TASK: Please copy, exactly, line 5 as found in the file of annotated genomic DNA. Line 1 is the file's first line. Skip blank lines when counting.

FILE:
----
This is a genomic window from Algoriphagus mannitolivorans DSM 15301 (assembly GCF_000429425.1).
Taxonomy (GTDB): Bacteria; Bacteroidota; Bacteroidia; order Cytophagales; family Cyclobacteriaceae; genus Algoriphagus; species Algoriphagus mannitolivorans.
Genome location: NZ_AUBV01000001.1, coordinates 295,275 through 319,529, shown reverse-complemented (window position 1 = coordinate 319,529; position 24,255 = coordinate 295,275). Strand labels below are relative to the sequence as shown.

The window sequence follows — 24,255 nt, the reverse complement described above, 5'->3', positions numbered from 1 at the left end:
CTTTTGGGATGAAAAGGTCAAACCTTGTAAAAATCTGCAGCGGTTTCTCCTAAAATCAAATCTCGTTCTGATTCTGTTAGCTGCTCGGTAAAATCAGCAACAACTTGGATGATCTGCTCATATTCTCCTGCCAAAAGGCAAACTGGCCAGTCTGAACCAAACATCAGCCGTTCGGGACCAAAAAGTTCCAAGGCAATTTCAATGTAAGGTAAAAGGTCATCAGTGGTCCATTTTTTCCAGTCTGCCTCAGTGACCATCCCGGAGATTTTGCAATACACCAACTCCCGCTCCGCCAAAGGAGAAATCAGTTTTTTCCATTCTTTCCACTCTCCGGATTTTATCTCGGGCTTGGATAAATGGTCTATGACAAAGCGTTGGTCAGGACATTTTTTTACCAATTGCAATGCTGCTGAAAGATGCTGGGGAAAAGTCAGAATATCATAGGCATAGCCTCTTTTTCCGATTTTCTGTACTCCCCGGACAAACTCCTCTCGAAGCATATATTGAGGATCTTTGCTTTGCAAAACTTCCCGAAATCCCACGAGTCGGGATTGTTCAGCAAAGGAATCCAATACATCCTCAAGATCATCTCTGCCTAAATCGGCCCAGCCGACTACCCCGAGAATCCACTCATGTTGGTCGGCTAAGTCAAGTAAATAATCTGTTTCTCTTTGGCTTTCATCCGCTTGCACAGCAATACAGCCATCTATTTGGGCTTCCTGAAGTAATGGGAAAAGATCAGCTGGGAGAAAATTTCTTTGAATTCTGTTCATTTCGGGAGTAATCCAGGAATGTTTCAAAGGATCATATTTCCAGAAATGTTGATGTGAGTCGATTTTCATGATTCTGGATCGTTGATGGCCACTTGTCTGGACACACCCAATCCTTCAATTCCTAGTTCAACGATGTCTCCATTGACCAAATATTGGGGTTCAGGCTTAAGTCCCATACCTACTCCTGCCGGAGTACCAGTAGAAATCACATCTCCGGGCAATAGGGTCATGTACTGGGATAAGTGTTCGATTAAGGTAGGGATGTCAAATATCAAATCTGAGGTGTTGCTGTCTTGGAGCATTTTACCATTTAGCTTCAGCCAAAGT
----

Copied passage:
CTTTTGGGATGAAAAGGTCAAACCTTGTAAAAATCTGCAGCGGTTTCTCCTAAAATCAAATCTCGTTCTGATTCTGTTAGCTGCTCGGTAAAATCAGCAACAACTTGGATGATCTGCTCATATTCTCCTGCCAAAAGGCAAACTGGCCAGTCTGAACCAAACATCAGCCGTTCGGGACCAAAAAGTTCCAAGGCAATTTCAATGTAAGGTAAAAGGTCATCAGTGGTCCATTTTTTCCAGTCTGCCTCAGTGACCATCCCGGAGATTTTGCAATACACCAACTCCCGCTCCGCCAAAGGAGAAATCAGTTTTTTCCATTCTTTCCACTCTCCGGATTTTATCTCGGGCTTGGATAAATGGTCTATGACAAAGCGTTGGTCAGGACATTTTTTTACCAATTGCAATGCTGCTGAAAGATGCTGGGGAAAAGTCAGAATATCATAGGCATAGCCTCTTTTTCCGATTTTCTGTACTCCCCGGACAAACTCCTCTCGAAGCATATATTGAGGATCTTTGCTTTGCAAAACTTCCCGAAATCCCACGAGTCGGGATTGTTCAGCAAAGGAATCCAATACATCCTCAAGATCATCTCTGCCTAAATCGGCCCAGCCGACTACCCCGAGAATCCACTCATGTTGGTCGGCTAAGTCAAGTAAATAATCTGTTTCTCTTTGGCTTTCATCCGCTTGCACAGCAATACAGCCATCTATTTGGGCTTCCTGAAGTAATGGGAAAAGATCAGCTGGGAGAAAATTTCTTTGAATTCTGTTCATTTCGGGAGTAATCCAGGAATGTTTCAAAGGATCATATTTCCAGAAATGTTGATGTGAGTCGATTTTCATGATTCTGGATCGTTGATGGCCACTTGTCTGGACACACCCAATCCTTCAATTCCTAGTTCAACGATGTCTCCATTGACCAAATATTGGGGTTCAGGCTTAAGTCCCATACCTACTCCTGCCGGAGTACCAGTAGAAATCACATCTCCGGGCAATAGGGTCATGTACTGGGATAAGTGTTCGATTAAGGTAGGGATGTCAAATATCAAATCTGAGGTGTTGCTGTCTTGGAGCATTTTACCATTTAGCTTCAGCCAAAGT